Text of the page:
Cooks wearing protective masks as a measure against COVID-19 coronavirus disease prepare food in a restaurant kitchen in Yemen's capital Sanaa on March 23, 2020. (AFP/Mohammed Huwais)
Hand-washing to combat the spread of coronavirus is the order of the day, but it's an unaffordable luxury for millions in war-ravaged Yemen where clean water is dangerously scarce.
Yemen's broken healthcare system has yet to register any cases of the disease, but if the pandemic does hit, the impact will be unimaginable in a country where five years of conflict has created what the United Nations calls the world's worst humanitarian crisis.
Five years after a Saudi-led military coalition intervened in Yemen to support the government against the Iran-backed Huthi rebels, some 80 percent of the population is in need of aid.
Doctors Without Borders (MSF) said it was concerned that many Yemenis have no access to clean water or soap.
"We are extremely worried," Caroline Seguin, MSF's head of programs in Yemen, Iraq and Jordan, told AFP.
"We can recommend they wash their hands, but what if they don't have anything to wash with?"
Nearly 18 million people, including 9.2 million children, do not have regular access to safe water, according to the UN's children's agency.
And only one third of Yemen's population has access to piped water, UNICEF said.
Eleven-year-old Mohammed's family, who live in the rebel-controlled Hajja province north of the capital Sanaa, are among those for whom water does not come out of a tap.
He and his sister leave their home on the back of a donkey every morning to retrieve supplies from a murky well three kilometers from their home.
"I get the donkey ready... and then head out at 7:30 a.m., and I keep going back and forth until 10 a.m.," Mohammed told AFP.
The two children wait for their turn to fill up plastic canisters with a dirty hose.
Their family has no choice but to drink the contaminated water and use it for cooking.
Cholera and disease
Yemen suffered one of its worst ever outbreaks of cholera in 2017.
"Years of under-investment in public water and sanitation systems provided the foundations for this outbreak," Bismarck Swangin, UNICEF Yemen's chief of communications, told AFP.
"The risk still remains if access to water continues to be low."
Tens of thousands of people -- most of them civilians -- have been killed since March 2015 when the Saudi-led coalition intervened in the war that has pushed the country to the brink of famine.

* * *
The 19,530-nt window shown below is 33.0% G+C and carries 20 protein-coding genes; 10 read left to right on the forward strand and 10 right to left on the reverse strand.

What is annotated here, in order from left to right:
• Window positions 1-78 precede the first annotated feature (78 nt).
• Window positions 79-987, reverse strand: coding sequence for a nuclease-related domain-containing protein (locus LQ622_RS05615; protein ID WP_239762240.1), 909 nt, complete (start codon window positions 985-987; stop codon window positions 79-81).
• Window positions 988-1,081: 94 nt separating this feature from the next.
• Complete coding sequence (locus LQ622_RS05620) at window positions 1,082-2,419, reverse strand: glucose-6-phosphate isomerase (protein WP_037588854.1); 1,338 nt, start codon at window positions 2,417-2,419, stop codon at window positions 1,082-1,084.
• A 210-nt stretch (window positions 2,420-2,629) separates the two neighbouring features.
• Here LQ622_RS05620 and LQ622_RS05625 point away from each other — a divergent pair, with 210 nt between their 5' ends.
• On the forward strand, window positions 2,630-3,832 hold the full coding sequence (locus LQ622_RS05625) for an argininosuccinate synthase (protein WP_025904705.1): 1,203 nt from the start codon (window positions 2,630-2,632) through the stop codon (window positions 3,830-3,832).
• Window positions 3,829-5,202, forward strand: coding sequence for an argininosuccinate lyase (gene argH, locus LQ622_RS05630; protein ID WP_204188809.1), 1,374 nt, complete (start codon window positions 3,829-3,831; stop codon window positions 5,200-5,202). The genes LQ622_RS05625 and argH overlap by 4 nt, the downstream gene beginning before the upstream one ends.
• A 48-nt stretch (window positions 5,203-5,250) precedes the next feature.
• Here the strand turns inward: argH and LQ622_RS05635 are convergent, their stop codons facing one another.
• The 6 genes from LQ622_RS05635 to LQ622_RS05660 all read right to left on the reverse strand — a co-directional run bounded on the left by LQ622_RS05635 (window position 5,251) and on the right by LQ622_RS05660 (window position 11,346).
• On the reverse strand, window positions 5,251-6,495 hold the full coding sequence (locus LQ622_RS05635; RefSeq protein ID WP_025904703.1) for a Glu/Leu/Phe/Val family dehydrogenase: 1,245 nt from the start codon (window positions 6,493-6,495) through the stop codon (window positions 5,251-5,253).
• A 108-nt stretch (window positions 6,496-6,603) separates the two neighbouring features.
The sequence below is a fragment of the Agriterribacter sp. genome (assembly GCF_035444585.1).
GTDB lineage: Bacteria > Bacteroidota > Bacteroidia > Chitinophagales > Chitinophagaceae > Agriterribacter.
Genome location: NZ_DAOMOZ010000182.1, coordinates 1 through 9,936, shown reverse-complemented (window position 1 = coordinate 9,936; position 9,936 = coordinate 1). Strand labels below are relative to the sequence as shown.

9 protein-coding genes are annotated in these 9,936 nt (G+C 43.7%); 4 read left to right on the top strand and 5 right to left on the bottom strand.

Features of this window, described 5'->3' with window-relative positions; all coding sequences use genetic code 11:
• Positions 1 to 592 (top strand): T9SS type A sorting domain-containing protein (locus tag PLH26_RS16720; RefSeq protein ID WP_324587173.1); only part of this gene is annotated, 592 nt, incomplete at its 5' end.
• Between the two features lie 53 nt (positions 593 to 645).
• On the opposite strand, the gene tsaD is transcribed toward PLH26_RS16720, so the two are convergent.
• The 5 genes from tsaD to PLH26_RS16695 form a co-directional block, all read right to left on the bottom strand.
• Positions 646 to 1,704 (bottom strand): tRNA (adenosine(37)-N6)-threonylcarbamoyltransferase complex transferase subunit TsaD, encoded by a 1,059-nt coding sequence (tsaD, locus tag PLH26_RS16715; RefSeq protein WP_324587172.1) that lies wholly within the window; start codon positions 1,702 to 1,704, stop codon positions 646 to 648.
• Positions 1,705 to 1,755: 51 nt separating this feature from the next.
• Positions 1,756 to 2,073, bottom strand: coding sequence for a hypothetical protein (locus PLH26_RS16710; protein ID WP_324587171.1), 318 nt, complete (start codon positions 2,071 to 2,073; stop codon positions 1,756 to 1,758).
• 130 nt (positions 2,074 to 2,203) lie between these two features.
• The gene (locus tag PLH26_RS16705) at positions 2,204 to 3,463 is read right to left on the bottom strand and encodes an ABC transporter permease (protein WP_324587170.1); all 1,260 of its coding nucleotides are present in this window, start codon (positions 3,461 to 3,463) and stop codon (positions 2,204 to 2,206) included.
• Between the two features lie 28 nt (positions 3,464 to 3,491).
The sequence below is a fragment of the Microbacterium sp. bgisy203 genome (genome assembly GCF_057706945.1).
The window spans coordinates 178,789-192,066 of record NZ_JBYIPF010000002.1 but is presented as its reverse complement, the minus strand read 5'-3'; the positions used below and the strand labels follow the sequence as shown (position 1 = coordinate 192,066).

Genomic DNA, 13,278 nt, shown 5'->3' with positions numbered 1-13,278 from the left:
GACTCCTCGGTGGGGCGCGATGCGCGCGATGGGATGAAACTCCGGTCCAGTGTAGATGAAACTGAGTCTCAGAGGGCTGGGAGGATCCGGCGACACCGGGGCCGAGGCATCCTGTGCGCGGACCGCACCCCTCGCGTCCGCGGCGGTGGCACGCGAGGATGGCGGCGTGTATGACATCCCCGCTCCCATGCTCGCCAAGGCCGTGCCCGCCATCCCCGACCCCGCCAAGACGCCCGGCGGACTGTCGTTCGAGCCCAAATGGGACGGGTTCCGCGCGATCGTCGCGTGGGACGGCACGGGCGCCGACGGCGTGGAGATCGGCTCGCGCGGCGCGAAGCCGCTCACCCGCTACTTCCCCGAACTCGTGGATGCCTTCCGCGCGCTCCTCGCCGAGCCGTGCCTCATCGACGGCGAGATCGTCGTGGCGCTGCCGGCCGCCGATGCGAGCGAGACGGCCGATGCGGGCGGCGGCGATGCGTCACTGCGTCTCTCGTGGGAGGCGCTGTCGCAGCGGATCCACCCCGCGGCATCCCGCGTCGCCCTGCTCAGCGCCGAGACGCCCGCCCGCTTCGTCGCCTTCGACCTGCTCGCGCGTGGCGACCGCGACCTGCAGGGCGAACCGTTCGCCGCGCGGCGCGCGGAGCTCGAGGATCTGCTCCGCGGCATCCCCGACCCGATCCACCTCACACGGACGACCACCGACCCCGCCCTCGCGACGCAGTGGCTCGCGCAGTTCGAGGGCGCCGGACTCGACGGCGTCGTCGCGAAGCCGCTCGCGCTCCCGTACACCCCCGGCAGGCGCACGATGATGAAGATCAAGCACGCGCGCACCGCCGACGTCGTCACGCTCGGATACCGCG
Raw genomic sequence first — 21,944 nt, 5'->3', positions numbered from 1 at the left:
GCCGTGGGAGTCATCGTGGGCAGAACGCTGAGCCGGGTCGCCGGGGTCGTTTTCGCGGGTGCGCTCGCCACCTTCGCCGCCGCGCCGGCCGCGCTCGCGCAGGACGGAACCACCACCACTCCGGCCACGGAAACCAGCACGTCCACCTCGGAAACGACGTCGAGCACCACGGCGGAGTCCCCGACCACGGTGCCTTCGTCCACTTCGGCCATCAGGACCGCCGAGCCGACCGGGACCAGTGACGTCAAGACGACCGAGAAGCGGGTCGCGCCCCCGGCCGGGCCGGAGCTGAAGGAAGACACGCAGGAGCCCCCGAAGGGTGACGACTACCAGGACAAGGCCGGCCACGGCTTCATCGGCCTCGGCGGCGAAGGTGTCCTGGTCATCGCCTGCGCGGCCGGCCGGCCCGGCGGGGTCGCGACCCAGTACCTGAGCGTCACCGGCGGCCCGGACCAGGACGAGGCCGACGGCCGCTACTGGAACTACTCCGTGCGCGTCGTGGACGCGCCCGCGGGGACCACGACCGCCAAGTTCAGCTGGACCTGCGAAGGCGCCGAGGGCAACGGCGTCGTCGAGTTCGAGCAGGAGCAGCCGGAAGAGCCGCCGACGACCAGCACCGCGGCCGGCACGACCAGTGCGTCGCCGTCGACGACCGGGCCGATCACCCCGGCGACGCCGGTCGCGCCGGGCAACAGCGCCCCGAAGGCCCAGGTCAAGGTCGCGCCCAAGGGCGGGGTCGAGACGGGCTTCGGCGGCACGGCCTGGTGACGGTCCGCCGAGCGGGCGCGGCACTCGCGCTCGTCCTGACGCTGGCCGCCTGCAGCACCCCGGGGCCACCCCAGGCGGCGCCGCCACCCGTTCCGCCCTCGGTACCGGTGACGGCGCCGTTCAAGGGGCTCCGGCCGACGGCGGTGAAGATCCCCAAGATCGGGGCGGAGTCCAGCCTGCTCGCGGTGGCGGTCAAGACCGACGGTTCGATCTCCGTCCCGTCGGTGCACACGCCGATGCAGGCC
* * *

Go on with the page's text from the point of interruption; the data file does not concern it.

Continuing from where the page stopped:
The conflict, which shows no signs of abating, has crippled the country's healthcare system and paved the way for the spread of diseases.
Mohammed Aqil, a doctor at Al-Jaada medical center in Hajjah, said the clinic deals with around 300 patients a day.
"Most of the cases are linked to diseases transmitted by consuming water that is not safe for drinking," he told AFP.
MSF said given the current situation of the healthcare system, which has all but collapsed, it would be "a disaster" if the new coronavirus reached Yemen, long the Arabian Peninsula's poorest nation.
"Frequently washing hands is the most effective way to protect against the coronavirus, but what will more than half the Yemeni people who don't have access to safe water do," the International Committee of the Red Cross in Yemen tweeted on Sunday.
More than 12,000 deaths have been recorded since the virus first emerged in December, according to an AFP tally, most of them in Europe.
In Sanaa, the Iran-backed Huthi insurgents who control the capital and large parts of the north have suspended school classes and flights as cases of the virus in nearby countries soar.
Meanwhile, more than 1,700 cases have been recorded across the six Gulf Cooperation Council (GCC) nations, with four deaths -- two in the United Arab Emirates and two in Bahrain.
"We cannot overwhelm the already fragile health system in Yemen," the World Health Organization told AFP, adding that the "introduction of the disease in Yemen will overrun hospitals and health facilities".
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